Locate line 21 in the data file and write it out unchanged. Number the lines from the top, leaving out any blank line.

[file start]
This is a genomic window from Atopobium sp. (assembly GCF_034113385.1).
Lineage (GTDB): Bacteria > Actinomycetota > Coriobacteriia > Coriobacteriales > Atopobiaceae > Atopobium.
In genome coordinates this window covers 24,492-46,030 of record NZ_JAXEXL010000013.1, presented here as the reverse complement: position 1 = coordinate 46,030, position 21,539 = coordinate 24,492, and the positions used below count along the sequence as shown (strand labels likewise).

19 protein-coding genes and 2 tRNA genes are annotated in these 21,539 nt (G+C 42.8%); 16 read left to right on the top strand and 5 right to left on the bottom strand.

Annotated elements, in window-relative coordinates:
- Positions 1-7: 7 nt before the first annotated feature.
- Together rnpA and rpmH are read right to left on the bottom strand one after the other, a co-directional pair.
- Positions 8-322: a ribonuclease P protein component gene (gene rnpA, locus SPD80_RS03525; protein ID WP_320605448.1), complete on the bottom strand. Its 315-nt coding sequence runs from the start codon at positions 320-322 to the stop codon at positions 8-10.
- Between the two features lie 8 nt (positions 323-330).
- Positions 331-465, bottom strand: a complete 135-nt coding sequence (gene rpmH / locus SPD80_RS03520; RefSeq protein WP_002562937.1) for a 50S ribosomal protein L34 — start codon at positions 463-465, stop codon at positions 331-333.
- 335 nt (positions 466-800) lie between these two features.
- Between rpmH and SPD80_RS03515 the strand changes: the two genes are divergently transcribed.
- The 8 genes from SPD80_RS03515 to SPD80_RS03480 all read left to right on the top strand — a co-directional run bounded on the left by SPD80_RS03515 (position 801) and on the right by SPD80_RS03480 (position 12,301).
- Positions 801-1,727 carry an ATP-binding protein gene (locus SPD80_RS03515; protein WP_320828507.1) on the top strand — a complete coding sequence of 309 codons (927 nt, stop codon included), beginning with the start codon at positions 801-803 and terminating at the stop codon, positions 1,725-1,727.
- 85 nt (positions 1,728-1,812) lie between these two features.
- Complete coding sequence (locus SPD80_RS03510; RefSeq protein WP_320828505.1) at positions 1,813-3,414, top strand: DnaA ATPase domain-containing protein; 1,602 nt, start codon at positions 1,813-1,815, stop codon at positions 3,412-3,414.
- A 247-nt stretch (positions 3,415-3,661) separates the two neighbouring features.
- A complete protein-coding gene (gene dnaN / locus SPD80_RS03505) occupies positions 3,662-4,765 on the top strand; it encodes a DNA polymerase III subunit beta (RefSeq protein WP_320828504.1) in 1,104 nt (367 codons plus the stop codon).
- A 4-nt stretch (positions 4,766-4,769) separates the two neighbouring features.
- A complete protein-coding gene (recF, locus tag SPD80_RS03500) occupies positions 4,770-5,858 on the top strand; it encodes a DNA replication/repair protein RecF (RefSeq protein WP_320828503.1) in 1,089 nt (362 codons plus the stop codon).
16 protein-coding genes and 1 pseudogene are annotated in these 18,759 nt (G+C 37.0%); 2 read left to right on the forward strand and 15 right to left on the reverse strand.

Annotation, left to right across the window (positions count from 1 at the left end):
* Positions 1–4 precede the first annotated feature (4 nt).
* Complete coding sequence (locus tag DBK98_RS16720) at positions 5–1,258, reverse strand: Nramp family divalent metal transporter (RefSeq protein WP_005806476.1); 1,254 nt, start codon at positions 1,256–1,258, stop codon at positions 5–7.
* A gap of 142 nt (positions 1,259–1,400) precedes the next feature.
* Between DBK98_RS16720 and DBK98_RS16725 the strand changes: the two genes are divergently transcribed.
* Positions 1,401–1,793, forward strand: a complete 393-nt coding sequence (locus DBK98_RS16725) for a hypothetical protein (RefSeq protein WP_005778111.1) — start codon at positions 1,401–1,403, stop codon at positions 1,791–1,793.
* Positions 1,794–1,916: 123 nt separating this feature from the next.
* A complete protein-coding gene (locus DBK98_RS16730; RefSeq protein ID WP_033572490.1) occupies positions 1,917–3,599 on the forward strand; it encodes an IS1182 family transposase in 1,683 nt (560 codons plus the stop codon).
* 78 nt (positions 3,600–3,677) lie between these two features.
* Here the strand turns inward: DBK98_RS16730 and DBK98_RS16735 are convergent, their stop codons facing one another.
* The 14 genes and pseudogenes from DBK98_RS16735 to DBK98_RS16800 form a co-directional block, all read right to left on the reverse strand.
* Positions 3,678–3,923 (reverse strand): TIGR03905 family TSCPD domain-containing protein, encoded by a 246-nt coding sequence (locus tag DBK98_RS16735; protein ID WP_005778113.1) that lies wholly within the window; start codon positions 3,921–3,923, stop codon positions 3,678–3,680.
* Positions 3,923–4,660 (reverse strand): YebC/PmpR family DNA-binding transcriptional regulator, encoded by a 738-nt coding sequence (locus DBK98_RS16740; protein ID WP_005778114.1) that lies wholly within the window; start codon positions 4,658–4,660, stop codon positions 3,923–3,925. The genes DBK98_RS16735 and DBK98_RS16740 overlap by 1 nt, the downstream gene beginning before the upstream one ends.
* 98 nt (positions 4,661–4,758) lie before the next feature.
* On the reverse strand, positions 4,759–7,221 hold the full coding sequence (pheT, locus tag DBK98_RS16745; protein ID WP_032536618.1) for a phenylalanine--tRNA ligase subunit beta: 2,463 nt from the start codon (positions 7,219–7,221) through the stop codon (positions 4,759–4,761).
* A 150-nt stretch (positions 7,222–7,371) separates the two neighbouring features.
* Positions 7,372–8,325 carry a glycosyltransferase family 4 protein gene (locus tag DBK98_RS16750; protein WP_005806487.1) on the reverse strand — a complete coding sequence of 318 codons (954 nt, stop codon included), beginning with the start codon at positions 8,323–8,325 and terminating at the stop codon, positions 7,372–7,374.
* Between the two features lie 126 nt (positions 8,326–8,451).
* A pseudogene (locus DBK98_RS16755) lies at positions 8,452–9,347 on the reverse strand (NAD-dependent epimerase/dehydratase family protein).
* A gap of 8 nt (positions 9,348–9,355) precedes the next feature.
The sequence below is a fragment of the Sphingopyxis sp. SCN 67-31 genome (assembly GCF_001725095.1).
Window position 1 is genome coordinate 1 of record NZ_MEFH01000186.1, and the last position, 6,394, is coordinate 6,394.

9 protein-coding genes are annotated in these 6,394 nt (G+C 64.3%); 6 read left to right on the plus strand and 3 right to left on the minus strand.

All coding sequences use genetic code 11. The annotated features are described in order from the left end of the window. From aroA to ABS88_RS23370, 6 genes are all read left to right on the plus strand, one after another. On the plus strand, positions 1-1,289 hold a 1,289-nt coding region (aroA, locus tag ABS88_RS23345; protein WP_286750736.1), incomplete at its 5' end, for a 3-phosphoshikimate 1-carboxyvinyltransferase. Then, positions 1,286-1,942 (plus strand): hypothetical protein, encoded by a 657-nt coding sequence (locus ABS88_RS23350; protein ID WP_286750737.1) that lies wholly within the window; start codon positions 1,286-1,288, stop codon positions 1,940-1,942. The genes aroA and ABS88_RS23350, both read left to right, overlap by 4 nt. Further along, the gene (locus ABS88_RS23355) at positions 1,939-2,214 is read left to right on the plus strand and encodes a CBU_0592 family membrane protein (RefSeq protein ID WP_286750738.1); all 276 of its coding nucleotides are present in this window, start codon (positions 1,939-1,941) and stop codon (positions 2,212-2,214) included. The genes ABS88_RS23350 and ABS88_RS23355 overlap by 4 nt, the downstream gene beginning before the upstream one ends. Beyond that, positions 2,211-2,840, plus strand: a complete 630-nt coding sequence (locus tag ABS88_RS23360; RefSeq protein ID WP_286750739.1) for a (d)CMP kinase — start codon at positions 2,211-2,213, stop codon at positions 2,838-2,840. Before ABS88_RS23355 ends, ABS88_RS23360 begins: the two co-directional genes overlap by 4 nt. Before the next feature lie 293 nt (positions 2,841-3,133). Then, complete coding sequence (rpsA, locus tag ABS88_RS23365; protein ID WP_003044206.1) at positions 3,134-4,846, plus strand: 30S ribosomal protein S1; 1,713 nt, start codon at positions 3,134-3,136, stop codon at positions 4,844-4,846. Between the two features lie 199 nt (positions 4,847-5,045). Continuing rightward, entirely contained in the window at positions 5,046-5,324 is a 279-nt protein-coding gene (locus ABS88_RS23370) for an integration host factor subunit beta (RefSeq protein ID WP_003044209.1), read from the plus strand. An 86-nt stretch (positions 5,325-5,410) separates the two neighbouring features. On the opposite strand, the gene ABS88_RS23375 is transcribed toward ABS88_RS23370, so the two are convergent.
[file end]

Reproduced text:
16 protein-coding genes and 1 pseudogene are annotated in these 18,759 nt (G+C 37.0%); 2 read left to right on the forward strand and 15 right to left on the reverse strand.